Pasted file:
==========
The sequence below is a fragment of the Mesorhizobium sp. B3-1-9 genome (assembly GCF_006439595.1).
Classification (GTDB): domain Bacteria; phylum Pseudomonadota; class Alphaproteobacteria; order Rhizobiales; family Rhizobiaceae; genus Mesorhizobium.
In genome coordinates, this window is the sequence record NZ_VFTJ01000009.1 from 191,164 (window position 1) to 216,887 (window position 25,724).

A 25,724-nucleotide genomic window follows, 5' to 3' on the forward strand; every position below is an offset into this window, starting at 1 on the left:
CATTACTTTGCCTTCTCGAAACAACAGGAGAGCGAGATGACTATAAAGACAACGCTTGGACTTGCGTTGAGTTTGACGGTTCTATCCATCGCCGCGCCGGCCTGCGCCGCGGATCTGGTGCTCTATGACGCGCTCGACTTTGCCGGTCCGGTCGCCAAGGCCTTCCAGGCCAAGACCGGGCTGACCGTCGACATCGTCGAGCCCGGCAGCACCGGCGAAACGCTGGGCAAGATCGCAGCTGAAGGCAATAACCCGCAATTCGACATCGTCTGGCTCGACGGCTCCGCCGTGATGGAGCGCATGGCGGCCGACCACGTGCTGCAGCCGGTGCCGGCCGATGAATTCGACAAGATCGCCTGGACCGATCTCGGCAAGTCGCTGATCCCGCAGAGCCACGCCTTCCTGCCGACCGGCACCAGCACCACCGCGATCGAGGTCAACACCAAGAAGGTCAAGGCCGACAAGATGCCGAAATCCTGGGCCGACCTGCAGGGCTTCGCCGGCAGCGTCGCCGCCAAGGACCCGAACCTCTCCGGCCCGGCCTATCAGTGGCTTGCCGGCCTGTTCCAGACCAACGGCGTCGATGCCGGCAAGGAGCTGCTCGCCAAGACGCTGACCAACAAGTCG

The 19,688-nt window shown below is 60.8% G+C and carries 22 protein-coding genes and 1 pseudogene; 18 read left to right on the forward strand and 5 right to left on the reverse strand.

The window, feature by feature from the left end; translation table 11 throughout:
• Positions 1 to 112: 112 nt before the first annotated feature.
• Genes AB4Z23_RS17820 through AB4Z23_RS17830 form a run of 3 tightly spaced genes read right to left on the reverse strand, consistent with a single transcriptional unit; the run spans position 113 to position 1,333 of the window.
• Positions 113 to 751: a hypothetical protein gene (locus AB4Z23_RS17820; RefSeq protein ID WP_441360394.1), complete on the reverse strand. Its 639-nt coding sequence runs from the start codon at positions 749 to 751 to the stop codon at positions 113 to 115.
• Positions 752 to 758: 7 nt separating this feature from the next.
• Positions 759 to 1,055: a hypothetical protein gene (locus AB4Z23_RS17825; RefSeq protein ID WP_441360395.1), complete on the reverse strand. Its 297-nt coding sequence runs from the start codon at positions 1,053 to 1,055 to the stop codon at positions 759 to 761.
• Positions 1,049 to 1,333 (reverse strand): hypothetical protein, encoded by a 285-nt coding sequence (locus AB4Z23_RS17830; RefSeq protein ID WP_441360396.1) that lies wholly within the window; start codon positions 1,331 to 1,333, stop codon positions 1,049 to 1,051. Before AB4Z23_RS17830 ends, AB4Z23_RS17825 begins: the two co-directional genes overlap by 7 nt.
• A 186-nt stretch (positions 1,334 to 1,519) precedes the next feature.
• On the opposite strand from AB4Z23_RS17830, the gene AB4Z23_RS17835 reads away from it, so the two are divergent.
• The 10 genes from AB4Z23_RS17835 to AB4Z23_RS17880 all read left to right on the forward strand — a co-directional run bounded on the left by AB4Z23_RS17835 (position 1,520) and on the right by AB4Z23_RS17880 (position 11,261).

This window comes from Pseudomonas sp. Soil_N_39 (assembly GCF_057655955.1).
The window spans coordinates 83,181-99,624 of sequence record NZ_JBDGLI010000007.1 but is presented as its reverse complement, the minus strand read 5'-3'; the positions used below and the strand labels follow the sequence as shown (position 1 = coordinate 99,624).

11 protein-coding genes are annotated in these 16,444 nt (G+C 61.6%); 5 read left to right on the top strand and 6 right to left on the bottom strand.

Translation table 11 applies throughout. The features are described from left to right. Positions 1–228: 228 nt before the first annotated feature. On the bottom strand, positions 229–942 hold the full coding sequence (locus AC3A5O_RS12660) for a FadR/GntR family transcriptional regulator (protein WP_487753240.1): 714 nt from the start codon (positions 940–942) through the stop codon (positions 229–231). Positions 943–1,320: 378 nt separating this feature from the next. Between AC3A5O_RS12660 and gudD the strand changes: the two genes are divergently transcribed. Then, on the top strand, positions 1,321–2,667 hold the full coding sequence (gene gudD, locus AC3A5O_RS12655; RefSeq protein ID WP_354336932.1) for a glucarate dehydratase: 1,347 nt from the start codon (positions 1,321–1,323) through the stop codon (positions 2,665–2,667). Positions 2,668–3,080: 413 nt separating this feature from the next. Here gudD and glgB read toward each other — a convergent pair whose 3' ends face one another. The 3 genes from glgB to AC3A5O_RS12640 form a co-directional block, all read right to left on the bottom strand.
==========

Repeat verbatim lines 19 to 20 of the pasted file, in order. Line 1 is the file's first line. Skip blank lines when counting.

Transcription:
11 protein-coding genes are annotated in these 16,444 nt (G+C 61.6%); 5 read left to right on the top strand and 6 right to left on the bottom strand.

Translation table 11 applies throughout. The features are described from left to right. Positions 1–228: 228 nt before the first annotated feature. On the bottom strand, positions 229–942 hold the full coding sequence (locus AC3A5O_RS12660) for a FadR/GntR family transcriptional regulator (protein WP_487753240.1): 714 nt from the start codon (positions 940–942) through the stop codon (positions 229–231). Positions 943–1,320: 378 nt separating this feature from the next. Between AC3A5O_RS12660 and gudD the strand changes: the two genes are divergently transcribed. Then, on the top strand, positions 1,321–2,667 hold the full coding sequence (gene gudD, locus AC3A5O_RS12655; RefSeq protein ID WP_354336932.1) for a glucarate dehydratase: 1,347 nt from the start codon (positions 1,321–1,323) through the stop codon (positions 2,665–2,667). Positions 2,668–3,080: 413 nt separating this feature from the next. Here gudD and glgB read toward each other — a convergent pair whose 3' ends face one another. The 3 genes from glgB to AC3A5O_RS12640 form a co-directional block, all read right to left on the bottom strand.